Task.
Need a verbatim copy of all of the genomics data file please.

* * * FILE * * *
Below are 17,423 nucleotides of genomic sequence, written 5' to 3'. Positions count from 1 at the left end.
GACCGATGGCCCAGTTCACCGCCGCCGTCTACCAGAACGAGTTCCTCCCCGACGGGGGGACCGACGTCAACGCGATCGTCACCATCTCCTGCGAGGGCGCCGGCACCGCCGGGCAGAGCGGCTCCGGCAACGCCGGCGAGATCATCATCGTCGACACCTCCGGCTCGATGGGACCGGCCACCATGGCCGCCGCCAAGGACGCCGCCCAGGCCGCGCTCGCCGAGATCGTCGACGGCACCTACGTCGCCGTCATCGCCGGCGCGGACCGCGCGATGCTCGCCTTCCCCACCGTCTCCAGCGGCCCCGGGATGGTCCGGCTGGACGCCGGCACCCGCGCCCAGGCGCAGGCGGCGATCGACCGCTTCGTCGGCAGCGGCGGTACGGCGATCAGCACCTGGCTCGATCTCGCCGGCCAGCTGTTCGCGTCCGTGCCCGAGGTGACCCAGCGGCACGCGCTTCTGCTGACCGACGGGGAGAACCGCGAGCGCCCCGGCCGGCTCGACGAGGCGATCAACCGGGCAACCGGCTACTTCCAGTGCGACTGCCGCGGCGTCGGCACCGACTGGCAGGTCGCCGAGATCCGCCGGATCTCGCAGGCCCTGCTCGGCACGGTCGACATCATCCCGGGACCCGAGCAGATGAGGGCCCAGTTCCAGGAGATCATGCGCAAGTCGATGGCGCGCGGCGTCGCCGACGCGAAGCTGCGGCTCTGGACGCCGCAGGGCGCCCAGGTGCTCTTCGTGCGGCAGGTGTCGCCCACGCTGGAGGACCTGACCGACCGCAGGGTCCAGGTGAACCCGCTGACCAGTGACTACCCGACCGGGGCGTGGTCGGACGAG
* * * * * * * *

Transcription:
Below are 17,423 nucleotides of genomic sequence, written 5' to 3'. Positions count from 1 at the left end.
GACCGATGGCCCAGTTCACCGCCGCCGTCTACCAGAACGAGTTCCTCCCCGACGGGGGGACCGACGTCAACGCGATCGTCACCATCTCCTGCGAGGGCGCCGGCACCGCCGGGCAGAGCGGCTCCGGCAACGCCGGCGAGATCATCATCGTCGACACCTCCGGCTCGATGGGACCGGCCACCATGGCCGCCGCCAAGGACGCCGCCCAGGCCGCGCTCGCCGAGATCGTCGACGGCACCTACGTCGCCGTCATCGCCGGCGCGGACCGCGCGATGCTCGCCTTCCCCACCGTCTCCAGCGGCCCCGGGATGGTCCGGCTGGACGCCGGCACCCGCGCCCAGGCGCAGGCGGCGATCGACCGCTTCGTCGGCAGCGGCGGTACGGCGATCAGCACCTGGCTCGATCTCGCCGGCCAGCTGTTCGCGTCCGTGCCCGAGGTGACCCAGCGGCACGCGCTTCTGCTGACCGACGGGGAGAACCGCGAGCGCCCCGGCCGGCTCGACGAGGCGATCAACCGGGCAACCGGCTACTTCCAGTGCGACTGCCGCGGCGTCGGCACCGACTGGCAGGTCGCCGAGATCCGCCGGATCTCGCAGGCCCTGCTCGGCACGGTCGACATCATCCCGGGACCCGAGCAGATGAGGGCCCAGTTCCAGGAGATCATGCGCAAGTCGATGGCGCGCGGCGTCGCCGACGCGAAGCTGCGGCTCTGGACGCCGCAGGGCGCCCAGGTGCTCTTCGTGCGGCAGGTGTCGCCCACGCTGGAGGACCTGACCGACCGCAGGGTCCAGGTGAACCCGCTGACCAGTGACTACCCGACCGGGGCGTGGTCGGACGAG